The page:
Opinion

3 Sad Reasons Materialistic Singaporeans Live a Miserable Life

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Joanne Poh

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You might not find too many Paris Hilton-lookalikes in Singapore, but that doesn’t mean that society at large doesn’t have its own brand of materialism. The Singapore of the past is long gone, and kampungs have made way for glitzy hotels, fleets of Ferraris and Chanel handbags at every turn. But in spite of this prosperous veneer, Singaporeans don’t seem to be getting any happier—in fact, according to most recent polls, we’re downright miserable.

Still, many Singaporeans are materialistic and proud of it, and it’s not uncommon to hear women proudly declaring that they’re princesses and like to be pampered, or status-conscious men showing off their flashy cars. But don’t be fooled by those smiles. Here are three big reasons a materialistic mindset can make life harder for you:

 

They sacrifice quality of life to amass possessions

Singaporeans often blame the high cost of living and a lack of employees’ rights for having to work some of the longest hours in the world. That might be one part of the equation, but it isn’t the full story. The problem is that many people here do have the leeway to select less demanding or less stressful jobs but choose not to because they prefer to earn more in order to maintain their lifestyles.

(Note: Not saying this is true of everyone here, as there are people earning incomes so low a house cat couldn’t survive on their salaries.)

Each time I log on to Facebook I see endless photos of fancy European holidays, designer handbags and fast cars. Yet many of these very same people work routinely work until 10pm and beyond every day, and they don’t like it one bit.

Of course, it’s a personal choice to sacrifice time and quality of life in order to earn money to support a lifestyle of a certain standard. But the danger of doing this unquestioningly is that you risk becoming a slave to your possessions and feeling like you are forced to sell your soul for work because you have no other choice. If you are lucky enough to be in the position where this is a choice and not a necessity, it’s important to ensure you choose your lifestyle consciously rather than by default.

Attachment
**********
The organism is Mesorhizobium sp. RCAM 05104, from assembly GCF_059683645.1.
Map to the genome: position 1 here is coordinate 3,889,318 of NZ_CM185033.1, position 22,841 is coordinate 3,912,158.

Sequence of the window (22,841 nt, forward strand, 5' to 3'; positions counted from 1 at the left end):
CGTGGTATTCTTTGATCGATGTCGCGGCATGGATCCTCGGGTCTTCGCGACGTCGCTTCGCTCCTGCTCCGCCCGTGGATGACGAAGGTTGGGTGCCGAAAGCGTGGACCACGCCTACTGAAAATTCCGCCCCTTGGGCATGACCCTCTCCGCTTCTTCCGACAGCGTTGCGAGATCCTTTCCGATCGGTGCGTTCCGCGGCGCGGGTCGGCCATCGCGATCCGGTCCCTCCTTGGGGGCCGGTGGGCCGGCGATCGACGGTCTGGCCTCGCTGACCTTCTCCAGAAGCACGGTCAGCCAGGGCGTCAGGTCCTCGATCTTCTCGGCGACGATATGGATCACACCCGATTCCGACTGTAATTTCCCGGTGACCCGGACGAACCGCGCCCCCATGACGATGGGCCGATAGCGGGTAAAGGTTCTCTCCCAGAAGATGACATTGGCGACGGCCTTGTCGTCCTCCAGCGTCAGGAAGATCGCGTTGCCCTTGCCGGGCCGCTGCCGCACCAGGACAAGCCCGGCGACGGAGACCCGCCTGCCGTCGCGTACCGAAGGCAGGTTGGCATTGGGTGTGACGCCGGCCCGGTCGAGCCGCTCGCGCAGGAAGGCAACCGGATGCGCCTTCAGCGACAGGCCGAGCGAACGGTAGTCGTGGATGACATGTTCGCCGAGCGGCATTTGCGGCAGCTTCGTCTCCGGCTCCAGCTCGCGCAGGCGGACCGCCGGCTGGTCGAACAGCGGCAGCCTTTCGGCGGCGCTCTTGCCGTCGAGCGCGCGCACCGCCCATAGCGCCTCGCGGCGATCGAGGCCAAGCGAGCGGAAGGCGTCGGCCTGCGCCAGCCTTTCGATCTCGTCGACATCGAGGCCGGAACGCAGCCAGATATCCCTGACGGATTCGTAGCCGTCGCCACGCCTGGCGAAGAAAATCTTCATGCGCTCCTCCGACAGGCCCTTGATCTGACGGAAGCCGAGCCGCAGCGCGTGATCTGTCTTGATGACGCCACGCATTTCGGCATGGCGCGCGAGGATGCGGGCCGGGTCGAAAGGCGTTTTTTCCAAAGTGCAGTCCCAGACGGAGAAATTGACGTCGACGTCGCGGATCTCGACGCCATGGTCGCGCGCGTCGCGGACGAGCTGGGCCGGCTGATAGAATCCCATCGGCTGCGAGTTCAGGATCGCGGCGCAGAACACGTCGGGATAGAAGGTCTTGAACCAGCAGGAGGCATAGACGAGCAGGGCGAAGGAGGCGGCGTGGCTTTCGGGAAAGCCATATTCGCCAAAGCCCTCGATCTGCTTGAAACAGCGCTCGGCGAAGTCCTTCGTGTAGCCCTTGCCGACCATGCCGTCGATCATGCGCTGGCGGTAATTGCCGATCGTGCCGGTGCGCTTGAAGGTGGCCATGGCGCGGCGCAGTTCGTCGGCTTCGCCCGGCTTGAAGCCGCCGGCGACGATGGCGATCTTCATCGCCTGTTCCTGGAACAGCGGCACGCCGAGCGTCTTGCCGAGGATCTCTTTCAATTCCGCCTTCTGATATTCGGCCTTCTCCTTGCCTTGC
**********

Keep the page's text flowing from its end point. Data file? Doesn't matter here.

They always want more

The problem with getting into the habit of amassing lots and lots of possessions is that it gets addictive. For instance, as a child you might never have dreamt of owning a designer bag. But once you entered the working world and realised that all your PMET friends owned handbags that cost 2 months’ worth of salary, the seed of desire was planted. After buying your first Louis Vuitton, you gradually progressed to wanting a Chanel, and so the story goes.

As is patently obvious in Singapore, materialism is addictive. Once you start enjoying a certain standard of luxury, your brain gets used to it—it’s a process called adaptation and explains why the thrill you get upon returning from a shopping spree with your arms full of bags fades all too soon, and you’re left craving your next purchase. This unquenchable thirst for acquisition is one that no amount of possessions can rid you of, and the sooner you realise that and try to find satisfaction in other areas, the sooner you’ll be able to live life with true satisfaction.

 

They’re always chasing after approval from others

In a materialistic society like Singapore’s, a person’s worth is often measured in money. Those who are high earners end up being treated better than those who look poor, parents warn their children they’ll ruin their lives if they don’t study hard and get high paying jobs, and it’s considered shameful and a loss of face to appear poor. This is a reality we live in and it may take a while for that to change (if it even ever does).